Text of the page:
• Operational due diligence: it investigates all the operations, processes, and facilities

The financial due diligence process

Each financial due diligence process is slightly different, according to your objective and scope of this analysis, available information, and methods. The most common information sources include historical, current, and forecast financial data. This process can be enhanced by using alternative data collected from a variety of sources, including web scraping and social media. 

The first step is to obtain access to all of this information, such as contacting the business by sending a Due Diligence Questionnaire (DDQ) and using alternative data from your chosen provider. 

The next step is data management, a crucial process in which data is exchanged between departments and ensures proper data storage and backup. Then, all of this information must be investigated and confirmed by different authorities, such as tax institutions (if the case). 

Once data is curated and accurate, the financial due diligence process can be completed by:

  • Analyzing all the documents received (i.e., financial statements)
  • Clarifying issues (if the case)
  • Optionally, a third-party consultant can verify the information (i.e., financial transaction and accounts)
  • Review of all the findings and investigations 

How long does the financial due diligence process take?

The financial due diligence process depends on your objectives, how much data you have access to, and how long it takes to analyze it. In formal cases, due diligence may take one to two months, which many buyers consider sufficient to evaluate a firm thoroughly. For instance, in the case of an M&A, when the seller is not ready and does not have the required information, the process can be very time-consuming.

Is financial due diligence better than an audit? 

Audits and financial due diligence could seem similar if we consider the fact that they both involve a thorough analysis of a company’s financial statements. However, they have different purposes and are conducted via different methods. Financial due diligence and audits are not substitutes, and there are many differences between them. 

Firstly, an audit is a statutory service provided by certified accountants. On the other hand, financial due diligence is a non-assurance service (so, not provided by certified accountants); instead, financial due diligence can be carried out by a financial professional and is akin to a service offered by a consultant or financial advisor.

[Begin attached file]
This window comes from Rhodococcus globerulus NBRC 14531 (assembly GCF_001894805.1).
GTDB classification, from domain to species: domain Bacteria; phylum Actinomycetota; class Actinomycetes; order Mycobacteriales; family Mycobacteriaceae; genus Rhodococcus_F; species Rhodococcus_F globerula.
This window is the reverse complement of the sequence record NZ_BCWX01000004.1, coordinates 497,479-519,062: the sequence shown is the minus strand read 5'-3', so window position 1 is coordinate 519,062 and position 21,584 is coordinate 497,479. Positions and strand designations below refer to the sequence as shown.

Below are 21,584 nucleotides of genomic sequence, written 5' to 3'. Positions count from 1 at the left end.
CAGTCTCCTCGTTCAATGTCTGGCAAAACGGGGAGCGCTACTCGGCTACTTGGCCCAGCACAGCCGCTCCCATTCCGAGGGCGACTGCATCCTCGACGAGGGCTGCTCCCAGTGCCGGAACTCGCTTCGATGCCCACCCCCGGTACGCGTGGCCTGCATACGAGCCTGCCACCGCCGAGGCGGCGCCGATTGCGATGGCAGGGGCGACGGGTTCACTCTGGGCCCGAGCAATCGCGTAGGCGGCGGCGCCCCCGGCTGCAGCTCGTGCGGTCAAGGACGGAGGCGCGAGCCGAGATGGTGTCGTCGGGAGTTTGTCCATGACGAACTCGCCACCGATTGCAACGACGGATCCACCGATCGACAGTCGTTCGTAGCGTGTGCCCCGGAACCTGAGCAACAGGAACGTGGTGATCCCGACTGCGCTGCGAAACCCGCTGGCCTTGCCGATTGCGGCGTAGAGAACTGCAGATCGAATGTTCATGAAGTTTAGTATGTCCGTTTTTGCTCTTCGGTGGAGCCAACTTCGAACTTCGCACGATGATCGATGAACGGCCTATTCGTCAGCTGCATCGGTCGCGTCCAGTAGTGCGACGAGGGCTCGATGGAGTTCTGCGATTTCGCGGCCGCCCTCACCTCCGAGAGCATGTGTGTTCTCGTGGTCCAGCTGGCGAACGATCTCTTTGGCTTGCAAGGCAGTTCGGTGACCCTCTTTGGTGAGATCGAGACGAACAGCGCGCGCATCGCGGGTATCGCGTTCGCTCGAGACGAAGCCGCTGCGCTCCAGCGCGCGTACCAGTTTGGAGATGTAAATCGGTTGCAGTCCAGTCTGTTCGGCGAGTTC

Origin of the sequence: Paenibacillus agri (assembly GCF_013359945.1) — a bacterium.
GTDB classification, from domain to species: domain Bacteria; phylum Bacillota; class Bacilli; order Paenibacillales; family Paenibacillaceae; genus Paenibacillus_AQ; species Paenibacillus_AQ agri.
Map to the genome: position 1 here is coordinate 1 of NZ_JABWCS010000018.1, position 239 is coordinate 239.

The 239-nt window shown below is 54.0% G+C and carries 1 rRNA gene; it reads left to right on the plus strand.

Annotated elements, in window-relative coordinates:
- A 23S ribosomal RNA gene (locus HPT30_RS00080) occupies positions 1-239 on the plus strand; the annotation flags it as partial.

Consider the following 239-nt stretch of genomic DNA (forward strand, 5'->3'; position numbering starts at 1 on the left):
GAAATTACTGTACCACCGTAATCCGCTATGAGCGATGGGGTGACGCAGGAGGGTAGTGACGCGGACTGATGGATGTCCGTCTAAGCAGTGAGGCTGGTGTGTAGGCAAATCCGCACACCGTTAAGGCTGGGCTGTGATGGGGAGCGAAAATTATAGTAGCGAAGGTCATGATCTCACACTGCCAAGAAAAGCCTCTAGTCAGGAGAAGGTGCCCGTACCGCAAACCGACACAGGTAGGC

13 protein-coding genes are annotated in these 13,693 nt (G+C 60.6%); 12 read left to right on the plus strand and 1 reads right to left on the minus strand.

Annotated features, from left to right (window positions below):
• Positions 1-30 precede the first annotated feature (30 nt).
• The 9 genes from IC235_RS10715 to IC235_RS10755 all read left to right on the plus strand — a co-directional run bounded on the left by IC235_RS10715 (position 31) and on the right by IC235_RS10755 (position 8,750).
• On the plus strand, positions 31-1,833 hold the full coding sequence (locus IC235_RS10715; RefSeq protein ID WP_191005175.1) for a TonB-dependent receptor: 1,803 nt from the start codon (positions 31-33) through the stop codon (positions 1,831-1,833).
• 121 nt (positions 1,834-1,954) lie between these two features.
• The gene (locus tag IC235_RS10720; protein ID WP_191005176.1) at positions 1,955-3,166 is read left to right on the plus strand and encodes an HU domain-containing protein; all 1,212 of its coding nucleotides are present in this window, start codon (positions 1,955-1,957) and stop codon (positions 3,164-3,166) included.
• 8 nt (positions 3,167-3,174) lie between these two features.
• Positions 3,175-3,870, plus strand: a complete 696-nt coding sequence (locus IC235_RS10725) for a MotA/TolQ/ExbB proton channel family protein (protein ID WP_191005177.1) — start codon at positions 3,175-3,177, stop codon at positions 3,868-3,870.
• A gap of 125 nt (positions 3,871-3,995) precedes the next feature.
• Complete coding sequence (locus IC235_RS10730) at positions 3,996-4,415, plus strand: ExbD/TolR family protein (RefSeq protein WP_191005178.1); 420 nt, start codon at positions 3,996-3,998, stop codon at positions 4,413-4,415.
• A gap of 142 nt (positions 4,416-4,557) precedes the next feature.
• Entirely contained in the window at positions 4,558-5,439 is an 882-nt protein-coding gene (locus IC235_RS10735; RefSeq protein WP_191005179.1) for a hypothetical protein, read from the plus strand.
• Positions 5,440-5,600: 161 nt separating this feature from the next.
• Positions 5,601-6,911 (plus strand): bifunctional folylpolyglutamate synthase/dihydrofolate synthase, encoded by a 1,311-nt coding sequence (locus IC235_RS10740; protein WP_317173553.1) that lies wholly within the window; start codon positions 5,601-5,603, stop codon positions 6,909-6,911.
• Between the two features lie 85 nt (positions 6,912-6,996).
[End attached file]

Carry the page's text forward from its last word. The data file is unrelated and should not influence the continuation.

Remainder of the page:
As discussed above, the purpose of financial due diligence is to inform an investor about the health and operations of a target company - whether they want to invest in it or acquire it. As a result, financial due diligence aims to help you make an informed decision so you become aware of all the risks involved. On the other hand, the purpose of an audit is to check whether a certain company follows the predetermined format for bookkeeping and to ensure that it follows all the relevant account standards. 

Unlike an audit, financial due diligence goes much further than simply analyzing financial statements. For instance, investors may also consider the company’s background, industry, competitors, the risk involved, the overall market opportunities, and many more. 

In some cases, financial due diligence reveals certain risks regarding the transaction or the company itself. This is why alternative data sourcing can be beneficial if you want to have a complete picture of your chosen company. This will allow you to understand what risks you expose yourself to and what you can do to mitigate them. 

For example, financial due diligence might reveal that your chosen company’s main revenue stream is only one contract (client); in this case, it means that the company is extremely risky as it could lose the contract. You could either opt for evaluating the risks of the contract separately or invest/acquire the company only if it agrees to reduce the exposure to the client. 

Additionally, you could also meet the client and see if there are any problems or warnings on their side, or they might even not be willing to accept new investors in the company, especially if it would be a majority.